(LOS ANGELES) --
olice have arrested a primary suspect in an attack on Jewish diners at a Los Angeles restaurant earlier this week that's being investigated as a possible antisemitic hate crime.
The man, identified as 30-year-old Xavier Pabon, was arrested Friday night at a home outside the city and charged with assault with a deadly weapon, the Los Angeles Police Department said.
Detectives are seeking additional hate crime charges, and the department requested that the suspect's bail be enhanced "due to the crime being motivated by hatred," the LAPD said in a statement.
Pabon, from Banning, California, is being held on $275,000 bail, according to police.
The incident occurred Tuesday night outside a sushi restaurant on La Cienega Boulevard. Video captured by bystanders shows a chaotic brawl on a sidewalk. Witnesses told Los Angeles ABC station KABC-TV that a pro-Palestinean group of men got out of a car and yelled antisemitic remarks at the diners.
KABC spoke to one man who said he was among those attacked. The man, who only wanted to be identified as M, told the station he was out eating with four Jewish friends when a group stopped their car and were "cussing at Jews.”
M told KABC that three or four men started hitting him and followed him to his car. He said he was hospitalized after suffering from pepper spray burns and head trauma.
LA Mayor Eric Garcetti condemned the incident, calling it an "organized, anti-Semitic attack."
"Jewish Angelenos, like all residents, should always feel safe in our city," he said on Twitter Wednesday.
Pabon is "one of the primary suspects in the assault and beating" of the diners, police said.
"The LAPD received many tips from the public on this case which assisted with the ultimate identification of the suspect," the LAPD said in a statement. "He was ultimately tracked down and taken into custody without incident."
Inland Empire teams from the United States Marshal Service taskforce assisted the LAPD with the arrest.
LAPD said it's still working to identify, locate and arrest other suspects in the fight.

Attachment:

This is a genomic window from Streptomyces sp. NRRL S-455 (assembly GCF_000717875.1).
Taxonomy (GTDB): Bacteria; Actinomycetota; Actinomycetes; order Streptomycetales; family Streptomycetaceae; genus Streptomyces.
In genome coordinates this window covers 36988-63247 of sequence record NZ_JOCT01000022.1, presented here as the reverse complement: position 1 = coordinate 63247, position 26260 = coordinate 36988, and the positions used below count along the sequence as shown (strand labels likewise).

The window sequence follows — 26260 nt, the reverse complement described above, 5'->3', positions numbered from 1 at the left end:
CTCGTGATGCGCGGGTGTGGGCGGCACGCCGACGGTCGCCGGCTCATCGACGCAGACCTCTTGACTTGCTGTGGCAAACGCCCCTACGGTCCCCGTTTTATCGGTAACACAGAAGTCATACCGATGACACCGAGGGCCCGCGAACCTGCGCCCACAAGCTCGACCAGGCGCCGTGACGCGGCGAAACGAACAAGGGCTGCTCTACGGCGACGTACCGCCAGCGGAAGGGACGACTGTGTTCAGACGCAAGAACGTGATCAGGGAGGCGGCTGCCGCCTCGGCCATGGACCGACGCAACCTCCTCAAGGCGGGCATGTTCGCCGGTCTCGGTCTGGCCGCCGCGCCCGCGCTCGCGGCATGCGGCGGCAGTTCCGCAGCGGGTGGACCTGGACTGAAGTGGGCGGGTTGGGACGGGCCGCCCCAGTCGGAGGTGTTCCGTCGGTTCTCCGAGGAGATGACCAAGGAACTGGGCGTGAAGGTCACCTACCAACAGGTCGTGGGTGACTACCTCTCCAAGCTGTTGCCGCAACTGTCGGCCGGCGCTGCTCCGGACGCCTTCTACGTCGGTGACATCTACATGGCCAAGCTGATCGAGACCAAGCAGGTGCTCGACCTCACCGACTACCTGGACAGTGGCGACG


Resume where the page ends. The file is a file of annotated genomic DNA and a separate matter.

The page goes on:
The Anti-Defamation League had offered a $5,000 reward for information leading to the perpetrators of the LA restaurant attack. ABC News has reached out to see if the reward had been offered.
There has been a rise in antisemitic incidents in the U.S. since the most recent outbreak of violence between Israel and Hamas, the Palestinian militant group ruling the Gaza Strip, according to the ADL. The anti-hate organization said Thursday it had received 193 reports in the week after the conflict broke out, up from 131 the previous week.
"To those who choose to indulge in age-old antisemitic tropes, exaggerated claims and inflammatory rhetoric, it has consequences: attacks in real life on real people targeted for no other reason than they are Jewish," ADL CEO Jonathan Greenblatt said in a statement on its findings. "This is antisemitism, plain and simple. And it's indisputably inexcusable in any context."
After 11 straight days of fighting that left more than 240 people dead, Israel and Hamas agreed to a cease-fire Thursday.
The escalating violence between Israel and Hamas sparked protests in the U.S. that have been largely peaceful. Though on Thursday, a 29-year-old Jewish man was beaten by a group of people in New York City's Times Square amid dueling demonstrations over the conflict. The incident is being investigated as a hate crime, according to the New York City Police Department.
The Council on American-Islamic Relations decried acts of violence following the attack at the LA restaurant.
"As a civil rights and advocacy organization, we support everyone's right to free speech, the right to assemble and rally in support of their respective political views. However, despite heightened tensions in Palestine and Israel, it is never acceptable for that conflict to spill over into our streets and cities," CAIR-LA Executive Director Hussam Ayloush said in a statement. "Violence and intimidation should be condemned, investigated, and if warranted, prosecuted."
ABC News' Matthew Fuhrman and Abigail Shalawylo contributed to this report.